By Mark Nobes

Penned by band members Joe Leeway, Tom Bailey and Alannah Currie, this thought-provoking, anti-drugs song with its unusual tribal chant was the second single to be released from Thompson Twins fifth studio album "Here's To Future Days". Released on 19th August 1985 (a month before the album), this was the last single for the band to reach the top 20 in the UK singles chart. The debut single from the same album, "Lay Your Hands On Me" had reached #13 in the UK and was released on 26th Nov 1984, almost a year before the album came out. 
The song was produced by Tom Bailey and Nile Rodgers who did their best with a pretty weak chorus. The B-side featured a new track that was exclusive to the single "Big Business", and the 12" vinyl featured a longer version entitled "Very Big Business". Two 12" vinyl singles were released by Arista with a different extended mix of the A-side on each of them. TWINS129 included "Smackattack!" (6:10) and TWINS229 included "((U4A+(U3A)=Remix)" (6:38).
Thompson Twins
"Here's To Future Days" was the last commercially successful album for the band, reaching #5 in the UK and #20 in the U.S. It was also the last album to include Joe Leeway, who left the band after their world tour when the contract with Arista ran out. However, he did not fall out with the other band members, which is often the case, but had issues with the band's manager.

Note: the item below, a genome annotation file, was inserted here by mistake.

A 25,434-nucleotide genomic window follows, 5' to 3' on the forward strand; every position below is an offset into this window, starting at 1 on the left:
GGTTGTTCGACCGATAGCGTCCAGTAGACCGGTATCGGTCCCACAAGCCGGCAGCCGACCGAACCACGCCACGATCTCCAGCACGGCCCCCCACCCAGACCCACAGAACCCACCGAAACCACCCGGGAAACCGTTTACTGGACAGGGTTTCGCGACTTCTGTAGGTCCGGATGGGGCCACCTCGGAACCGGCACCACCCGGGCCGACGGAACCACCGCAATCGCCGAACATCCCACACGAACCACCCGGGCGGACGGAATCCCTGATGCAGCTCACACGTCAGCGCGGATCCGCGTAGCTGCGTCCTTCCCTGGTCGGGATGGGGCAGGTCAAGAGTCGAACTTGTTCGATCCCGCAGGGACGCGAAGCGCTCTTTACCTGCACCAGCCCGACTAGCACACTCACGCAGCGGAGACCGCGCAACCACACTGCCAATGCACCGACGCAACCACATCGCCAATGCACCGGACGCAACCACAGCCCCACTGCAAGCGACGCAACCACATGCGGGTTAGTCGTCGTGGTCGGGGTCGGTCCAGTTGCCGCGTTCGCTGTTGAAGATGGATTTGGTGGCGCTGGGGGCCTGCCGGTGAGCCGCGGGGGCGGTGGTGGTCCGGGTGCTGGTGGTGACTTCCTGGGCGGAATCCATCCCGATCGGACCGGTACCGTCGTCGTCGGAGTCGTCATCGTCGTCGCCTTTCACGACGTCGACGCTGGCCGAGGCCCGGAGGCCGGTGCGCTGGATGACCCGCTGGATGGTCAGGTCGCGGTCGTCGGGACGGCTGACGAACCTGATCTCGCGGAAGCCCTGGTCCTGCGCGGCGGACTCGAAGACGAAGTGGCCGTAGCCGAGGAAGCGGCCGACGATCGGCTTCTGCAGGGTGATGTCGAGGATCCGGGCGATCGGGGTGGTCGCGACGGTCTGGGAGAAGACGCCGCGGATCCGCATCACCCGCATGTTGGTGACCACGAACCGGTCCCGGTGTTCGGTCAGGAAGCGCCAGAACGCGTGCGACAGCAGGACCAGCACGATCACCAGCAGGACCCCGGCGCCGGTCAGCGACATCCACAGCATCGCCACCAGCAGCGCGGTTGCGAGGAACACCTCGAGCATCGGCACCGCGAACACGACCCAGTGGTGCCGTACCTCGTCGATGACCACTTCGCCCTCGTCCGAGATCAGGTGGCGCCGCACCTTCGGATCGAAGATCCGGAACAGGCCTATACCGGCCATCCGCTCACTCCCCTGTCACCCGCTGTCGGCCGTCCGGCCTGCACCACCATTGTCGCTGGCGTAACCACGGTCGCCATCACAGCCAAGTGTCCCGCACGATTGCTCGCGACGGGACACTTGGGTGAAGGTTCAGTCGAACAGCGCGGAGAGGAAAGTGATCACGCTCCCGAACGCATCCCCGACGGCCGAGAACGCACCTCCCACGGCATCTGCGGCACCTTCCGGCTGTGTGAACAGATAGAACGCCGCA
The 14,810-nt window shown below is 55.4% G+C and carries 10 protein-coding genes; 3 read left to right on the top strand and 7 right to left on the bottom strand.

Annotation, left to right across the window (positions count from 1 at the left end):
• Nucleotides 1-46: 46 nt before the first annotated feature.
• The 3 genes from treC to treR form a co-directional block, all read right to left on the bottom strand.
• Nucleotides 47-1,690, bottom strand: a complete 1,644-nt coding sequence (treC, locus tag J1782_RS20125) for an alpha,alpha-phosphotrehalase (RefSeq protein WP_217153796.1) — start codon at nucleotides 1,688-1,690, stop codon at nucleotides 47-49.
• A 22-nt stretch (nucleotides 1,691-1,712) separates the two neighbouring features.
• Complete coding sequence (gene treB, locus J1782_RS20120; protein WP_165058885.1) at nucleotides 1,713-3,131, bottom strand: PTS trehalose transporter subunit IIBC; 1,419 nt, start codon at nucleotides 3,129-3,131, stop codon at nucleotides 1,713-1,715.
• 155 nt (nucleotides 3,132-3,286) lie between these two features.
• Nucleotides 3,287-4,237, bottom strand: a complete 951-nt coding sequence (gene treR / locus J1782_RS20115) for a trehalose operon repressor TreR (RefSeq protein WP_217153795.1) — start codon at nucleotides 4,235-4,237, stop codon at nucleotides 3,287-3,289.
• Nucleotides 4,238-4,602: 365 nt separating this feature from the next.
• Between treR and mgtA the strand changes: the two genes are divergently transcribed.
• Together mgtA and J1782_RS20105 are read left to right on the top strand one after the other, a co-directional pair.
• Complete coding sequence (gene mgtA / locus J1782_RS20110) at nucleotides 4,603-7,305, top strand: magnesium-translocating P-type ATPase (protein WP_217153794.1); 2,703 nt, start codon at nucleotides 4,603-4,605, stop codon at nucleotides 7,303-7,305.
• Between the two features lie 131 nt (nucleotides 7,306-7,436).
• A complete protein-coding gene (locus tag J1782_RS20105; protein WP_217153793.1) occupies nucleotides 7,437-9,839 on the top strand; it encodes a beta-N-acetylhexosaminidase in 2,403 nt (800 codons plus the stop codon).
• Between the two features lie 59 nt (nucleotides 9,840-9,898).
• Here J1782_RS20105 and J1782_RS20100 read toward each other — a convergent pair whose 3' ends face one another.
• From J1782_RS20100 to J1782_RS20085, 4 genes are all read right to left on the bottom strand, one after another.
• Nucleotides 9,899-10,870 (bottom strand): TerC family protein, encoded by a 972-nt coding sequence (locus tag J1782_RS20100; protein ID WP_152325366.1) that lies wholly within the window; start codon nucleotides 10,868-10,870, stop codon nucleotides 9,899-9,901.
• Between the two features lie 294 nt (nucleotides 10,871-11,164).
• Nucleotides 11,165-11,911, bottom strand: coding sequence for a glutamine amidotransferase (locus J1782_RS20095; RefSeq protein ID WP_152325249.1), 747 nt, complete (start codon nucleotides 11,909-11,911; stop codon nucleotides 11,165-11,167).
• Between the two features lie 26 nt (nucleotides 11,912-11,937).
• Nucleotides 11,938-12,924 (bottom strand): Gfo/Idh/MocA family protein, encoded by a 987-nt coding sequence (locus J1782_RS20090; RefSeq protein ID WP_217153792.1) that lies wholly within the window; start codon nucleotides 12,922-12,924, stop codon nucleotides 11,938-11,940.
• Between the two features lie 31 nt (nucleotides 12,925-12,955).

Chart Positions

"Don't Mess With Doctor Dream" entered the UK singles chart at #22 on 25th Aug 1985, climbing to its peak position of #15 for just week for the 1st Sept chart. During the same week, David Bowie and Mick Jagger were at No.1 with "Dancing in the Streets". The single dropped one place to #16 on 8th Sept and spent its sixth and final week in the chart at #54 on 29th Sept.
The single's highest chart position was in Sweden where it reached #10. The song also hit the top 20 in Australia, New Zealand, Belgium, Switzerland, Italy and Finland.

The Chilling Video

The most chilling part of the video is actually the ending, which I'll come to in a moment, although Alannah's banshee-like scream (near the start) comes a close second! It was directed by the legendary Godley & Creme and the Irish video director Meiert Avis. 
It starts with close-ups of the band members faces during the "ooh ooh ooh ooh ow ooh ooh ooh ow" tribal chant. We then see messages in a very bland 80s computer-generated font stating "it kills your feelings, messes with your mind, takes control of you" against a background featuring the sky. Imagery of the sky is then blended with the band members, along with more messages about the negative effects of drug-taking, and this carries on throughout most of the video. Perhaps the most thought-provoking message is "death doesn't bother the walking dead".
Towards the end, we see aerial footage above a church graveyard which slowly closes in. As mentioned. the ending leaves a strong message, as when the music stops, we see the band attending the funeral of a drug addict in the graveyard. There is certainly nothing subtle about this video!
It's just a pity that the song doesn't have a stronger hook, as it would have helped to get the message across to many more people had it performed better in the charts. An opportunity missed, I think.
Thompson Twins